When Did Stealing Become “Okay?”

Last week a photographer friend posted on Facebook and asked people to stop stealing her work. She’s seen her lovely photographs printed on graduation invitations, on wedding programs, and party announcements. And she wasn’t paid for those photos. They were stolen, either from her website or from proofs given to other people before purchase.

When did stealing become “okay?”

Because that’s what it is when photographs, books, music and any other type of art is used or downloaded without payment. It’s stealing. It’s theft. It’s low class. And it’s not okay.

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Over 33 MILLION results. That just sucks.

My photographer friend has an adult daughter who has autism, OCD, and several other cluster issues. Long ago my friend made the decision to become a photographer so that she could set her own schedule and be at home with her child more. She invested in high-end gear so she could provide a quality product. When she does a photography session it takes hours of time, because she wants to get the best shots possible. And when she’s on a shoot she has to make sure someone is available to stay with her daughter while she’s gone. It’s not over then, either. She spends hours editing the photos, and then spends money developing them. In other words, it costs her money in updating her equipment and for the photos themselves, and it costs her time. And people just steal her work with no thought or remorse.

I have quite a few friends who are musicians. They spend untold hours composing and practicing the songs they write. They pay for studio time to record them, and studio time is not cheap. They pay for their websites to showcase their music, and they pay to have CDs pressed. And people steal their music and upload them to file sharing sites where other people can steal them.


As an author I spend more time than I can enumerate writing my books. After they’re written I spend even more time editing them to be the best they can be. Then I pay for artwork for the cover, and for a cover designer. Some authors pay for editing and formatting, too. Then we offer them for sale for a reasonable price, only to have people buy them,  copy the files, then return the bought book to the e-retailer for a refund. They then take those downloaded files and put them on file sharing sites where thieves download them for free.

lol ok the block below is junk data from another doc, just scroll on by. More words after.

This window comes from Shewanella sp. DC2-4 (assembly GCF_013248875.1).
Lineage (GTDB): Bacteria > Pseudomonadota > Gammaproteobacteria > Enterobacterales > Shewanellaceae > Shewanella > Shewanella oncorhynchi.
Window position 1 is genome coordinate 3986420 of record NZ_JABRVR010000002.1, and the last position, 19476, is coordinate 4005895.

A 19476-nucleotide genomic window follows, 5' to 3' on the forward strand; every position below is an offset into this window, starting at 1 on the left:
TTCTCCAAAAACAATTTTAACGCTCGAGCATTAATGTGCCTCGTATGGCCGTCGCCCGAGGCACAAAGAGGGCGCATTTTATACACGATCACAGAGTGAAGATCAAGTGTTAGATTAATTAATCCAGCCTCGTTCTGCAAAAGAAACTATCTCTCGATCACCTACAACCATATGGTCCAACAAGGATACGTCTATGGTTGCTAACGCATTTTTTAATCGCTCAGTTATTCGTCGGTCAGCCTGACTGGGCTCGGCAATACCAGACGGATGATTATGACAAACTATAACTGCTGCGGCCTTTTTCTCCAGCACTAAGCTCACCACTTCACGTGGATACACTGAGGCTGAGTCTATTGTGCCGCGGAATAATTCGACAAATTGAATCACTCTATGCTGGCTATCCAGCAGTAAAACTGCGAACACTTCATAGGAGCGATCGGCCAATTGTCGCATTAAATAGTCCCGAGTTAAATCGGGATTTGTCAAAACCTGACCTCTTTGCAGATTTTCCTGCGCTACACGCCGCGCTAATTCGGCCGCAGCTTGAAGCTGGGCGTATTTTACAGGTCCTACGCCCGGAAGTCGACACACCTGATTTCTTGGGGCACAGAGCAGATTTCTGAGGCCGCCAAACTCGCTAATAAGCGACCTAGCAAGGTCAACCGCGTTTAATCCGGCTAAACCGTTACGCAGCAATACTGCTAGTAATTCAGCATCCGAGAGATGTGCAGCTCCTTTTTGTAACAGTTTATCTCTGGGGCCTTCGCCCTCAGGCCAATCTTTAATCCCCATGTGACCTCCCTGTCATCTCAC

Where does anyone get off thinking any of that is okay? I’m willing to bet that the majority of these thieves wouldn’t dream of walking into a bookstore or a music store or an art store and then walk out with products without paying for them. But they’ll gleefully steal anything they can find online. There’s no difference between stealing a paperback from a bookstore and stealing an e-book from a pirate site. No difference at all.

I spend one night a month, time I could be writing, chasing down illegal downloads of my books. When I find one I send a DMCA (Digital Millennium Copyright Act) takedown notice, not just to the site but to the ISP that hosts the site. Lots of times the pirate sites ignore the notice (after all, they’re run by low life thieves for low life thieves) but the ISP is always quick to kill not only the links to my books but most times they shut down the site itself. And we authors are quick to look out for each other, too. If one of us finds a pirate site we share it with every author we know, and it doesn’t take long before we get a site taken down. The sad thing is that when we take down one, two more pop up in its place. Because it’s become commonplace these days for people to just blithely steal.

I can’t speak for the theft sites that offer illegal downloads of music, art or photography, but I do know that a majority of book pirate sites install viruses and malware on the computers or devices of the people who download or attempt to download illegal copies of books. These viruses and malware then infect the device and take the user’s personal information. I should probably feel bad about that, but I don’t. It’s a sad thing when these people have their credit card numbers and identities stolen, but it happened when they were trying to steal books. No, I don’t feel bad for them.

What really blows my mind is when these would-be thieves get all hot under the collar when authors have the illegal links to their books or the entire pirate site taken down. Jesus, Mary and Joseph, are they kidding? They’re angry because we stopped them from ripping us off? What is society coming to when thieves get all holy because they can’t steal?

Look, e-books are cheap. Music tracks are cheap. They’re a hell of a lot cheaper than it costs to produce them. Don’t stand there holding a $6.00 latte and say you can’t afford an e-book or song priced at 99¢. And if you really can’t afford to buy right now, there are libraries where you can borrow books and even music. And yes, most libraries now offer e-books, too. If they don’t have what you want, ask them to get it. If enough people request it, they’ll order it. Or contact the author (or artist) and ask them to donate copies to your library. I don’t know a single author who would mind donating a copy or two of his or her paperback to a library.

The next time you see a free download of anything offered by anyone other than the author or publisher, stop and think. That photo, that music, that book is not meant to be free. It’s the way the photographer or the musician or the author makes his or her living, and they deserve to be paid for their work the same way you deserve to be paid for doing your job. No, we don’t do it for the money, but we don’t do it for free, either.

Stealing is stealing, and it’s not okay.



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